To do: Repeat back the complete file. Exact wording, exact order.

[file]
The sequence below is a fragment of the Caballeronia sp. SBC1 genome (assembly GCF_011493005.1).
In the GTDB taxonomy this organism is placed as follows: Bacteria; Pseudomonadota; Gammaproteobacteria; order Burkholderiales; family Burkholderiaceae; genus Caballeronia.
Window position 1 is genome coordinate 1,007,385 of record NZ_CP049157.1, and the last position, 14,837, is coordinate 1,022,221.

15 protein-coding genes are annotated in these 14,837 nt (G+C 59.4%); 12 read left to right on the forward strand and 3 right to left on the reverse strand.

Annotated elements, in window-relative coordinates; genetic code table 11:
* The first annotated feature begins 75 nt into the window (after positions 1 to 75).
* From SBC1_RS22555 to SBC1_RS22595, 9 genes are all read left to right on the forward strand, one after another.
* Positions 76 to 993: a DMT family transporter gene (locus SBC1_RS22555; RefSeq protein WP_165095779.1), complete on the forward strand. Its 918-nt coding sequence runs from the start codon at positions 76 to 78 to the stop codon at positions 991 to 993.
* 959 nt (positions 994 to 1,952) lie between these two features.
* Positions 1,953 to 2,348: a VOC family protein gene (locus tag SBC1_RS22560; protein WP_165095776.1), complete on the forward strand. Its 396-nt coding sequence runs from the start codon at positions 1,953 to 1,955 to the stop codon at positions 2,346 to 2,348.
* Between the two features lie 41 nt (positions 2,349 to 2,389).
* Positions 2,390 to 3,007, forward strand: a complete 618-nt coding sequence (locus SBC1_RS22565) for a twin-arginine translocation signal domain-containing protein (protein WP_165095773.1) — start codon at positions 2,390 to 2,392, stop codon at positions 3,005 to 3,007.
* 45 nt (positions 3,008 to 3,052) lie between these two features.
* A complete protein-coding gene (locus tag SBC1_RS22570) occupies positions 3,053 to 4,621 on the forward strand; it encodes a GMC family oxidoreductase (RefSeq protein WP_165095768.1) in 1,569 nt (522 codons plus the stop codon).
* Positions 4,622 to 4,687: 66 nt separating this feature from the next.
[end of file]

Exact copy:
The sequence below is a fragment of the Caballeronia sp. SBC1 genome (assembly GCF_011493005.1).
In the GTDB taxonomy this organism is placed as follows: Bacteria; Pseudomonadota; Gammaproteobacteria; order Burkholderiales; family Burkholderiaceae; genus Caballeronia.
Window position 1 is genome coordinate 1,007,385 of record NZ_CP049157.1, and the last position, 14,837, is coordinate 1,022,221.

15 protein-coding genes are annotated in these 14,837 nt (G+C 59.4%); 12 read left to right on the forward strand and 3 right to left on the reverse strand.

Annotated elements, in window-relative coordinates; genetic code table 11:
* The first annotated feature begins 75 nt into the window (after positions 1 to 75).
* From SBC1_RS22555 to SBC1_RS22595, 9 genes are all read left to right on the forward strand, one after another.
* Positions 76 to 993: a DMT family transporter gene (locus SBC1_RS22555; RefSeq protein WP_165095779.1), complete on the forward strand. Its 918-nt coding sequence runs from the start codon at positions 76 to 78 to the stop codon at positions 991 to 993.
* 959 nt (positions 994 to 1,952) lie between these two features.
* Positions 1,953 to 2,348: a VOC family protein gene (locus tag SBC1_RS22560; protein WP_165095776.1), complete on the forward strand. Its 396-nt coding sequence runs from the start codon at positions 1,953 to 1,955 to the stop codon at positions 2,346 to 2,348.
* Between the two features lie 41 nt (positions 2,349 to 2,389).
* Positions 2,390 to 3,007, forward strand: a complete 618-nt coding sequence (locus SBC1_RS22565) for a twin-arginine translocation signal domain-containing protein (protein WP_165095773.1) — start codon at positions 2,390 to 2,392, stop codon at positions 3,005 to 3,007.
* 45 nt (positions 3,008 to 3,052) lie between these two features.
* A complete protein-coding gene (locus tag SBC1_RS22570) occupies positions 3,053 to 4,621 on the forward strand; it encodes a GMC family oxidoreductase (RefSeq protein WP_165095768.1) in 1,569 nt (522 codons plus the stop codon).
* Positions 4,622 to 4,687: 66 nt separating this feature from the next.